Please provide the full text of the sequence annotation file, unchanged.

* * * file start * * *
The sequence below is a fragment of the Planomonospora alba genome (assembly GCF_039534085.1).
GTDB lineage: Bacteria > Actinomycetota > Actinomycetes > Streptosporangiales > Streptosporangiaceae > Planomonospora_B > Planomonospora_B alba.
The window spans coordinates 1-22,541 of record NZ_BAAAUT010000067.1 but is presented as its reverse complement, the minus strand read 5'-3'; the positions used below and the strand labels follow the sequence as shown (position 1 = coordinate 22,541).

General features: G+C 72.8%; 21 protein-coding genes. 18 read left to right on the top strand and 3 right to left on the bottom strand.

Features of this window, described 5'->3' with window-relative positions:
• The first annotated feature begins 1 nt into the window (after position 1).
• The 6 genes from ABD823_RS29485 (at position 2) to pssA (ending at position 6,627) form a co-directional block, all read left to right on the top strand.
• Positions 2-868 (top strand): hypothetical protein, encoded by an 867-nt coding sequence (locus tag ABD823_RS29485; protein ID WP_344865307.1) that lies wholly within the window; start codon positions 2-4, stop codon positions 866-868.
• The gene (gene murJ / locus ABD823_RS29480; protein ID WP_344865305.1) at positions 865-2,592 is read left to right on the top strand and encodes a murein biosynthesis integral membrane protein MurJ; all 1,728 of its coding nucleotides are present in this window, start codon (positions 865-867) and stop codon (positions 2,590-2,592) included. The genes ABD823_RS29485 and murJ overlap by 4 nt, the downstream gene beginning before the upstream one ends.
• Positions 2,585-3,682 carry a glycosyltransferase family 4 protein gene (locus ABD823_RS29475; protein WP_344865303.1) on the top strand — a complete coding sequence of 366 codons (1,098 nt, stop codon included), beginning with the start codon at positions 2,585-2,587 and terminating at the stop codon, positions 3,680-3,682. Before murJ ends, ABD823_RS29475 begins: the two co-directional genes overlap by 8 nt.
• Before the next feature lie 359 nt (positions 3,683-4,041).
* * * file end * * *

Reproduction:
The sequence below is a fragment of the Planomonospora alba genome (assembly GCF_039534085.1).
GTDB lineage: Bacteria > Actinomycetota > Actinomycetes > Streptosporangiales > Streptosporangiaceae > Planomonospora_B > Planomonospora_B alba.
The window spans coordinates 1-22,541 of record NZ_BAAAUT010000067.1 but is presented as its reverse complement, the minus strand read 5'-3'; the positions used below and the strand labels follow the sequence as shown (position 1 = coordinate 22,541).

General features: G+C 72.8%; 21 protein-coding genes. 18 read left to right on the top strand and 3 right to left on the bottom strand.

Features of this window, described 5'->3' with window-relative positions:
• The first annotated feature begins 1 nt into the window (after position 1).
• The 6 genes from ABD823_RS29485 (at position 2) to pssA (ending at position 6,627) form a co-directional block, all read left to right on the top strand.
• Positions 2-868 (top strand): hypothetical protein, encoded by an 867-nt coding sequence (locus tag ABD823_RS29485; protein ID WP_344865307.1) that lies wholly within the window; start codon positions 2-4, stop codon positions 866-868.
• The gene (gene murJ / locus ABD823_RS29480; protein ID WP_344865305.1) at positions 865-2,592 is read left to right on the top strand and encodes a murein biosynthesis integral membrane protein MurJ; all 1,728 of its coding nucleotides are present in this window, start codon (positions 865-867) and stop codon (positions 2,590-2,592) included. The genes ABD823_RS29485 and murJ overlap by 4 nt, the downstream gene beginning before the upstream one ends.
• Positions 2,585-3,682 carry a glycosyltransferase family 4 protein gene (locus ABD823_RS29475; protein WP_344865303.1) on the top strand — a complete coding sequence of 366 codons (1,098 nt, stop codon included), beginning with the start codon at positions 2,585-2,587 and terminating at the stop codon, positions 3,680-3,682. Before murJ ends, ABD823_RS29475 begins: the two co-directional genes overlap by 8 nt.
• Before the next feature lie 359 nt (positions 3,683-4,041).